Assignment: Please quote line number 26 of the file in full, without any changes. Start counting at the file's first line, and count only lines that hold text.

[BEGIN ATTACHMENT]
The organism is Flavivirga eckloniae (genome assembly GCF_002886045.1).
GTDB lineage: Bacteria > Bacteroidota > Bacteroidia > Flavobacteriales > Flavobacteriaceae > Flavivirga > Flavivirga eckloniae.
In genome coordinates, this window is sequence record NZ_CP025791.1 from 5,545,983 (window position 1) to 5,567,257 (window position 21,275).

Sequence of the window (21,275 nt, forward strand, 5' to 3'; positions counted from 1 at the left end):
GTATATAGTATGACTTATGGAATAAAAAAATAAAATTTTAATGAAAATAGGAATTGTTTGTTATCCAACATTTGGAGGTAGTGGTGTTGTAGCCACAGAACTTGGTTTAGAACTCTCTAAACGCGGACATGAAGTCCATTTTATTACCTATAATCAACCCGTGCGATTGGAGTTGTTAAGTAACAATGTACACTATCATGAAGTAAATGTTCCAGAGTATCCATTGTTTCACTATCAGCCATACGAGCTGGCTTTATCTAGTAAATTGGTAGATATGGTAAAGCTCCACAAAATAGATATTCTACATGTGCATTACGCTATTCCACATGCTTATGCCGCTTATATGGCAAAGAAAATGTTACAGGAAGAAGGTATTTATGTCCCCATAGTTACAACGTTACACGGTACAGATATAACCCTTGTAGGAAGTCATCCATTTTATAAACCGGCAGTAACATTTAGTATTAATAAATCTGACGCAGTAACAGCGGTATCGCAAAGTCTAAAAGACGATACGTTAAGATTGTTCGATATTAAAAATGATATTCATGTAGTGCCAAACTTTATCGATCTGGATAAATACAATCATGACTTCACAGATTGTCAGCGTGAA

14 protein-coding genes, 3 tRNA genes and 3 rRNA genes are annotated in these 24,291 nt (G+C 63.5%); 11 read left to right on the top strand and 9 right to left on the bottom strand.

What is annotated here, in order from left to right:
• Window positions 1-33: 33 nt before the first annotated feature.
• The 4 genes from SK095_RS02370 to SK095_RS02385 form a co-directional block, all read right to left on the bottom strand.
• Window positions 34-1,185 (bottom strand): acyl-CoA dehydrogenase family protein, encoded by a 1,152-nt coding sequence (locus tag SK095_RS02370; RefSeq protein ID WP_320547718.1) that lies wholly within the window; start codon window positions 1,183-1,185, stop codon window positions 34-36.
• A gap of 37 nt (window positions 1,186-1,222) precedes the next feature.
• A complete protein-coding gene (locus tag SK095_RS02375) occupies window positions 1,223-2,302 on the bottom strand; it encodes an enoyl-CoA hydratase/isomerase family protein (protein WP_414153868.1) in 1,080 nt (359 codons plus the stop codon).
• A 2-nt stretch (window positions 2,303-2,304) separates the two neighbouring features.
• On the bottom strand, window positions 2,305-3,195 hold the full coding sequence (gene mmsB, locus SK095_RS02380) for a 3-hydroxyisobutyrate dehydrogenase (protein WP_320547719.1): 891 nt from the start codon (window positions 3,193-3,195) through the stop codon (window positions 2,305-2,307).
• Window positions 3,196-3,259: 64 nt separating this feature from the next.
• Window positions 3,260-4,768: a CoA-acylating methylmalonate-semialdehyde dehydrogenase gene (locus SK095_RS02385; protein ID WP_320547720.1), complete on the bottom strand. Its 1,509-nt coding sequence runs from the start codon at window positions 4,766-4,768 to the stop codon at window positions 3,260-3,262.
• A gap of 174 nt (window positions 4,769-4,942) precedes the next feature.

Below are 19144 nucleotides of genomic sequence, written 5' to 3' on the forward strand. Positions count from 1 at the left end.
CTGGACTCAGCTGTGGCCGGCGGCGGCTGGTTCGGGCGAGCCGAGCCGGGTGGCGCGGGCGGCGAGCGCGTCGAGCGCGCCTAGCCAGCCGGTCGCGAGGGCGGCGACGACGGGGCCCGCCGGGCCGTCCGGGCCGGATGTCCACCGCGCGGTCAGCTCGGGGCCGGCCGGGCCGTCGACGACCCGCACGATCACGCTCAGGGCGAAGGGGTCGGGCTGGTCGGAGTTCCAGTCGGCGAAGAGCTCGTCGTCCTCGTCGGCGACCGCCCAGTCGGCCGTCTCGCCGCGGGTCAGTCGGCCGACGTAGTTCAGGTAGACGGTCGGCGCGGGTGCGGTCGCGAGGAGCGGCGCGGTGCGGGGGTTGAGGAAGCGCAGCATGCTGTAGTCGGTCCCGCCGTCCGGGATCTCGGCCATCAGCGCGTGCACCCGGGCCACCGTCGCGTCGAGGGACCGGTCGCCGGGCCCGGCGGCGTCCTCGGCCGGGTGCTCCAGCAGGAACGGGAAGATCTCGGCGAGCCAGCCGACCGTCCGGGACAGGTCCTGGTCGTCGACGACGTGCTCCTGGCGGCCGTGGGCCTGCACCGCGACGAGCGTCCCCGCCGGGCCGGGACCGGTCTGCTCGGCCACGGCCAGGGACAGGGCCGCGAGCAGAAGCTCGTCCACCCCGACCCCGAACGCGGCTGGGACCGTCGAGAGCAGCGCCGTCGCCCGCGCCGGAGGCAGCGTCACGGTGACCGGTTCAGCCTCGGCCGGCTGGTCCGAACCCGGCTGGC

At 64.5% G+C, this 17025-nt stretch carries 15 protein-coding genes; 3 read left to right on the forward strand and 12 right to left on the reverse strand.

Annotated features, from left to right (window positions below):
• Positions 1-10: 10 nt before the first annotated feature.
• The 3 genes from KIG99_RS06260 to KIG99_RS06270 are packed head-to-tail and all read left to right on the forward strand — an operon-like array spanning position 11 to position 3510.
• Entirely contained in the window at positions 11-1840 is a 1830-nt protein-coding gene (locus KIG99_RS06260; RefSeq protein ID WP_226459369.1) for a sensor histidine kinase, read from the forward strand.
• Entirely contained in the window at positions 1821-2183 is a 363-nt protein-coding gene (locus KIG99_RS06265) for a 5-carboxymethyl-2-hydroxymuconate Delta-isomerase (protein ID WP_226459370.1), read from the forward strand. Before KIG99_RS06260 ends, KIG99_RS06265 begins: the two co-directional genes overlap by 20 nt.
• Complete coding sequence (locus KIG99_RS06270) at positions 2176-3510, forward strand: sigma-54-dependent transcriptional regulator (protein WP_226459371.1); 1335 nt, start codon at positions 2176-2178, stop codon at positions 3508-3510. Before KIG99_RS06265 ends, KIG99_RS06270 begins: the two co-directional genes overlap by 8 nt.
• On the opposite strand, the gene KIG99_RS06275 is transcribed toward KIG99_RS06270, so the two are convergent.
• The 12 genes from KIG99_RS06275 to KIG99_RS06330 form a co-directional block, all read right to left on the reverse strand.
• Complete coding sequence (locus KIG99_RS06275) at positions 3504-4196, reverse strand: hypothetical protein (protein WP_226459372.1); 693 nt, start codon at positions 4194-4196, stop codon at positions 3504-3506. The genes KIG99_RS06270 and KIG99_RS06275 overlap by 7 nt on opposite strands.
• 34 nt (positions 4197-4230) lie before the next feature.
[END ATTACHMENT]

• Complete coding sequence (locus KIG99_RS06270) at positions 2176-3510, forward strand: sigma-54-dependent transcriptional regulator (protein WP_226459371.1); 1335 nt, start codon at positions 2176-2178, stop codon at positions 3508-3510. Before KIG99_RS06265 ends, KIG99_RS06270 begins: the two co-directional genes overlap by 8 nt.